(English) Helping Habitat : Bill C-68

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I have been invited to write a regular column on conservation issues related to Muskies and their Habitat.  So my territory overlaps well with the range of Muskies in Canada.

A bit about me first, I work for Ducks Unlimited Canada as the Director of Regional Operations for Eastern Canada.  This means I oversee DUC’s conservation work east of Manitoba. So my territory overlaps well with the range of Muskies in Canada.  I have been a member of Muskies Canada for three years and am yet to catch my first Muskie.  I hope the 2018 is my year. 

I worked with Peter Levick, then president of Muskies Canada to develop a Memorandum of Understanding between Muskies and DUC in 2015.  In this MOU we committed to ongoing collaboration to expand mutual habitat conservation projects that benefit Muskellunge and Waterfowl in eastern Canada.  Given our shared focus on habitat this was the quickest MOU that I have ever developed.  You will have seen in Chris Nielson’s Presidents message, that we are seeing good examples of working together.

Implications of proposed amendments to the Fisheries Act

One of the powerful tools supporting habitat conservation at scale is Federal or Provincial legislation or policy.  These government directions can have significant impacts on habitat and uses of habitat.  The federal fisheries act is a critical act that regulates activities related to fisheries and fish habitat.  As such, it is an important tool in conservation of habitat. 

The fisheries act underwent significant modernization and change in 2012.  Some of these changes reduced the extent of fish habitats protected across Canada.  The Federal government has introduced new amendments to the act (Bill C-68) that will have a significant impact on fish and fish habitat.  Some highlights include:

Before Proposed Amendments

After Proposed Amendments

Not all fish and fish habitat protected; only those related to a commercial, recreational or Aboriginal fishery protected

Protection of all fish and fish habitat

Uncertainty as to when authorizations are required for development projects

 

Clarity on which types of projects require authorizations through permitting and codes of practice

 

Lack of transparency regarding authorization decisions for projects; no requirement to publicly release information on these decisions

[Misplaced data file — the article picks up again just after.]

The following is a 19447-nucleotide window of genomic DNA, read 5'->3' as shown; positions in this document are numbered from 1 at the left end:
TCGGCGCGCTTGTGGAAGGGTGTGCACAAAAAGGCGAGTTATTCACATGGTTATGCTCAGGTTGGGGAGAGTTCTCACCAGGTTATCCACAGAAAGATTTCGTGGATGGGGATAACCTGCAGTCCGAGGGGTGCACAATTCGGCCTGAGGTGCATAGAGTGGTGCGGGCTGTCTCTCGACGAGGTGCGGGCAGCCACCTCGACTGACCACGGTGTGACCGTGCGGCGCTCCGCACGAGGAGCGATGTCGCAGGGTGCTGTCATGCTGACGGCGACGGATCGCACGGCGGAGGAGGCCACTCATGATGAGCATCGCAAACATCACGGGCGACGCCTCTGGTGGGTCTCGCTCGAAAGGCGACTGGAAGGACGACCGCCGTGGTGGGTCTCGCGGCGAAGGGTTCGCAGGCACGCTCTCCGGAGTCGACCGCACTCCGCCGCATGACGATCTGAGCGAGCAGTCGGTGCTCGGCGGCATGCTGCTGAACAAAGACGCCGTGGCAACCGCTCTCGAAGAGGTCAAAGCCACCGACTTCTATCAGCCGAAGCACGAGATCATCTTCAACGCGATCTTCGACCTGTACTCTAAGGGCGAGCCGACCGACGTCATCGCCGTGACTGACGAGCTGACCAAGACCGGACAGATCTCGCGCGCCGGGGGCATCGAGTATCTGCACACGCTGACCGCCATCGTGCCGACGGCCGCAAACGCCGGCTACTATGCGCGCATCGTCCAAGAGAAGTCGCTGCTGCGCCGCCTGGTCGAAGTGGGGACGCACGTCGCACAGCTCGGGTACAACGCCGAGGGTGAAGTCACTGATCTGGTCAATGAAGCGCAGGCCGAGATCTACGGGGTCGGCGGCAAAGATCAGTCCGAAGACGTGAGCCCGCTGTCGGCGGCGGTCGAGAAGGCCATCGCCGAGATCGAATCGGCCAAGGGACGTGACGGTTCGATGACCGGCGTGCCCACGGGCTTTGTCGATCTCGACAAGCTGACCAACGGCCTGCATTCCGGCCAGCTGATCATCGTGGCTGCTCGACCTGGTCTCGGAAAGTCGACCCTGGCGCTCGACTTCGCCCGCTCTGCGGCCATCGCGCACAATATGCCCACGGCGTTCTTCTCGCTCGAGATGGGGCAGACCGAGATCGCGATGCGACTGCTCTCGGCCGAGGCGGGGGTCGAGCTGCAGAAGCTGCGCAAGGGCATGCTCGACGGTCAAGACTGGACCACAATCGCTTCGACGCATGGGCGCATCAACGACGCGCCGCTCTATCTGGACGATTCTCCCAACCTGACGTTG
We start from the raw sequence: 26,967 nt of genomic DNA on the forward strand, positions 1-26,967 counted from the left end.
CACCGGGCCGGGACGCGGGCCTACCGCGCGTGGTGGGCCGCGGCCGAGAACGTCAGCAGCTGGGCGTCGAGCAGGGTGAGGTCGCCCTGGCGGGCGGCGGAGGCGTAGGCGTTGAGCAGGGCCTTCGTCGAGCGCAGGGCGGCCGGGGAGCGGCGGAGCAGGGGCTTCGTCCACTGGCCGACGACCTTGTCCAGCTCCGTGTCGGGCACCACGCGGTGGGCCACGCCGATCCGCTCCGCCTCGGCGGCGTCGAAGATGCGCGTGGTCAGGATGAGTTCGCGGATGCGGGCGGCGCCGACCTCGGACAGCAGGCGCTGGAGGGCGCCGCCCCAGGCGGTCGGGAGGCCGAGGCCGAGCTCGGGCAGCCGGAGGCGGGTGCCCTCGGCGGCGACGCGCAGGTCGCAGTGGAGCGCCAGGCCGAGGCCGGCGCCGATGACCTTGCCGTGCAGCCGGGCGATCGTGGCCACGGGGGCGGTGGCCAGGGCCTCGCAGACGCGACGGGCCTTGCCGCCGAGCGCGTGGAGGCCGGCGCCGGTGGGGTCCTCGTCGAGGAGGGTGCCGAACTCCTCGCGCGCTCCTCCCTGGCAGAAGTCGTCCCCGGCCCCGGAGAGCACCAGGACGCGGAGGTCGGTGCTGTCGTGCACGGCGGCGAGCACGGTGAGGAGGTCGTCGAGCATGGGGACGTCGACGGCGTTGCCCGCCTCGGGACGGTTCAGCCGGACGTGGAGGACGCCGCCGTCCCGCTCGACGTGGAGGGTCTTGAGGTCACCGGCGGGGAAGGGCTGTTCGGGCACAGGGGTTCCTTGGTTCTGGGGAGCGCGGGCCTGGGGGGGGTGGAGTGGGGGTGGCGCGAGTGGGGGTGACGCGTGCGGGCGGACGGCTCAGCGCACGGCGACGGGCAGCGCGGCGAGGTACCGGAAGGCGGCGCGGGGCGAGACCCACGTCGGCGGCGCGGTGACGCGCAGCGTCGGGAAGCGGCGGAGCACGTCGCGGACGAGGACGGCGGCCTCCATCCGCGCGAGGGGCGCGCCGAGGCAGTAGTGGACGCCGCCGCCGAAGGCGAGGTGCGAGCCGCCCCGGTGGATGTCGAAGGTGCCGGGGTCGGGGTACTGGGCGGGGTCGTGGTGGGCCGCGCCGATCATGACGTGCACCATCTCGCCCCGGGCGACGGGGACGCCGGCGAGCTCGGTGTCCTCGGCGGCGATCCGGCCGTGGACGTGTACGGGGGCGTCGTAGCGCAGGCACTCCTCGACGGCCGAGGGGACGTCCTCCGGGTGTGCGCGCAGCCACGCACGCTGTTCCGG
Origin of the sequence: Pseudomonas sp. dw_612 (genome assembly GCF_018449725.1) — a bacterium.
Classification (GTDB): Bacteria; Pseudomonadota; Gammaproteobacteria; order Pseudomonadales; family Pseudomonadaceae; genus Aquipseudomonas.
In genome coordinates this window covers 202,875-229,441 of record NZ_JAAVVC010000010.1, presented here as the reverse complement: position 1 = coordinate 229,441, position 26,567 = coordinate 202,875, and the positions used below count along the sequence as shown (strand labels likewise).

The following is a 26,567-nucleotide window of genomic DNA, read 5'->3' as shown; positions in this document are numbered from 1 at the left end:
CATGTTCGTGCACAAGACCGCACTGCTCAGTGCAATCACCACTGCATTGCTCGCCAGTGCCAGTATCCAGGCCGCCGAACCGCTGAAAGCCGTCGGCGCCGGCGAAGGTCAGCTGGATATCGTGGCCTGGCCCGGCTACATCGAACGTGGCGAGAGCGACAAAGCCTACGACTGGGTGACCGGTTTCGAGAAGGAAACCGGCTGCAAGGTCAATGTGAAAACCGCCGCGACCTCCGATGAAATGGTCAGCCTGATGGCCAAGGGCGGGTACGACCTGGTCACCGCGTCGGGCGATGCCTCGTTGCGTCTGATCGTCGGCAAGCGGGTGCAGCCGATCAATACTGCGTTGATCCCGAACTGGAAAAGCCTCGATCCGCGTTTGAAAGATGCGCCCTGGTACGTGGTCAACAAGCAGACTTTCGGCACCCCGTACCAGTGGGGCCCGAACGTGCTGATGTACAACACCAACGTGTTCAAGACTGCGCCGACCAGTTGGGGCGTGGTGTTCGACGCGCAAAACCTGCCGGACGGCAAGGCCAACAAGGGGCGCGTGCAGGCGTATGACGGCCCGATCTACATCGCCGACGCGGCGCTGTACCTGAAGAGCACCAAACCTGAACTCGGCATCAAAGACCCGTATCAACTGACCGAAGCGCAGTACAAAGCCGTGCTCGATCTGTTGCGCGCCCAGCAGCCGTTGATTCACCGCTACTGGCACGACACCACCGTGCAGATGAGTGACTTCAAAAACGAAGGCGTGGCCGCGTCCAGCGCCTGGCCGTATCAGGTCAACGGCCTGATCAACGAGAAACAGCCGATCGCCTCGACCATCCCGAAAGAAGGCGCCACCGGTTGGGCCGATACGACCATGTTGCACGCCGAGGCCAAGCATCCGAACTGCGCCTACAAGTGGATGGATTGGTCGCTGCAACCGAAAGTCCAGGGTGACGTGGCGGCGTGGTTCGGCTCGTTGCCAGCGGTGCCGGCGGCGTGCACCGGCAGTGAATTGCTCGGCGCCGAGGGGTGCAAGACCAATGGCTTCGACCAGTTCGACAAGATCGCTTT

Requirement to publicly release information on project decisions through an online registry

No provisions to restore degraded habitat as part of development project reviews

 

Provisions to consider restoration priorities as part of development project reviews

 

No tools to quickly implement in-season fisheries restrictions to address unforeseen conservation and management issues

 

Ability to put in place targeted short-term measures to quickly and effectively respond to unforeseen threats to the management of fisheries and to the conservation of fish

 

 These proposed amendments are important to Muskies Canada for several reasons.  First, the changes strengthen the protection of habitat for muskellunge throughout their lives.  In addition, the proposed amendments will make is easier to know and understand if future development projects are going to impact muskellunge habitat and how developer will compensate for these impacts.  The amendments are more explicit on compensation for destruction of fish habitat.  Muskies Canada has the opportunity to guide compensation for loss of muskellunge habitat.

The act is currently moving thru the parliamentary process and the government is considering the proposed amendments.   MP and Federal Ministers respond to comments from members of grass roots organizations like Muskies Canada.

So it is time to Take Action.

You can have a positive influence on getting Bill C-68 adopted by sending a letter, email or talking to your MP and/or Dominic LeBlanc the Federal Minister of Fisheries, Oceans and the Canadian Coast Guard.  The message is simple you support the positive changes to increase the protection of fish habitat being proposed in Bill C-68.

Here is the complete Bill-C68 submission.